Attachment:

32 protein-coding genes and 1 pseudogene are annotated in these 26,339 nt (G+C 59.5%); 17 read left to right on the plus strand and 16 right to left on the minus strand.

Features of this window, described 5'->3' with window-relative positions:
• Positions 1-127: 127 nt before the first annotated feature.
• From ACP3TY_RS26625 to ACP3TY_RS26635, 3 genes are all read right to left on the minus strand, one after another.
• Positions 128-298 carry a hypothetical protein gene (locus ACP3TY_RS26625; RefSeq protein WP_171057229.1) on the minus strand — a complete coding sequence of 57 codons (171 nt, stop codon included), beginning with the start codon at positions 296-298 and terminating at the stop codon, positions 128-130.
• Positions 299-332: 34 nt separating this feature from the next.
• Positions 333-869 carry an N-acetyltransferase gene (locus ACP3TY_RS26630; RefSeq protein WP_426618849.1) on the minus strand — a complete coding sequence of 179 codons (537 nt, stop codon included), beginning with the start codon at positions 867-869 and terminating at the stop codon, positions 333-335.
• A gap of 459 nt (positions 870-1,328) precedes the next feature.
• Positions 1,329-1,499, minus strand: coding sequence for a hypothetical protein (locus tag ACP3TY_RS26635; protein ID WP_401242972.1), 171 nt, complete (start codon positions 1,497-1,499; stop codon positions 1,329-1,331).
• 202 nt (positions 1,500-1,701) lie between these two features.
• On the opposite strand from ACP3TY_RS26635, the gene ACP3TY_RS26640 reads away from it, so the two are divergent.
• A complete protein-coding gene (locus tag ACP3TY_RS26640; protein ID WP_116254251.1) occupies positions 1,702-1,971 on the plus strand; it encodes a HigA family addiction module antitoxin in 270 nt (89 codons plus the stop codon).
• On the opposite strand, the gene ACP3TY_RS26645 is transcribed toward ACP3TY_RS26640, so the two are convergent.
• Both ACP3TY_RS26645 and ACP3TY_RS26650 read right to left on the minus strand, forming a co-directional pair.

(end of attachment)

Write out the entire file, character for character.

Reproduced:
32 protein-coding genes and 1 pseudogene are annotated in these 26,339 nt (G+C 59.5%); 17 read left to right on the plus strand and 16 right to left on the minus strand.

Features of this window, described 5'->3' with window-relative positions:
• Positions 1-127: 127 nt before the first annotated feature.
• From ACP3TY_RS26625 to ACP3TY_RS26635, 3 genes are all read right to left on the minus strand, one after another.
• Positions 128-298 carry a hypothetical protein gene (locus ACP3TY_RS26625; RefSeq protein WP_171057229.1) on the minus strand — a complete coding sequence of 57 codons (171 nt, stop codon included), beginning with the start codon at positions 296-298 and terminating at the stop codon, positions 128-130.
• Positions 299-332: 34 nt separating this feature from the next.
• Positions 333-869 carry an N-acetyltransferase gene (locus ACP3TY_RS26630; RefSeq protein WP_426618849.1) on the minus strand — a complete coding sequence of 179 codons (537 nt, stop codon included), beginning with the start codon at positions 867-869 and terminating at the stop codon, positions 333-335.
• A gap of 459 nt (positions 870-1,328) precedes the next feature.
• Positions 1,329-1,499, minus strand: coding sequence for a hypothetical protein (locus tag ACP3TY_RS26635; protein ID WP_401242972.1), 171 nt, complete (start codon positions 1,497-1,499; stop codon positions 1,329-1,331).
• 202 nt (positions 1,500-1,701) lie between these two features.
• On the opposite strand from ACP3TY_RS26635, the gene ACP3TY_RS26640 reads away from it, so the two are divergent.
• A complete protein-coding gene (locus tag ACP3TY_RS26640; protein ID WP_116254251.1) occupies positions 1,702-1,971 on the plus strand; it encodes a HigA family addiction module antitoxin in 270 nt (89 codons plus the stop codon).
• On the opposite strand, the gene ACP3TY_RS26645 is transcribed toward ACP3TY_RS26640, so the two are convergent.
• Both ACP3TY_RS26645 and ACP3TY_RS26650 read right to left on the minus strand, forming a co-directional pair.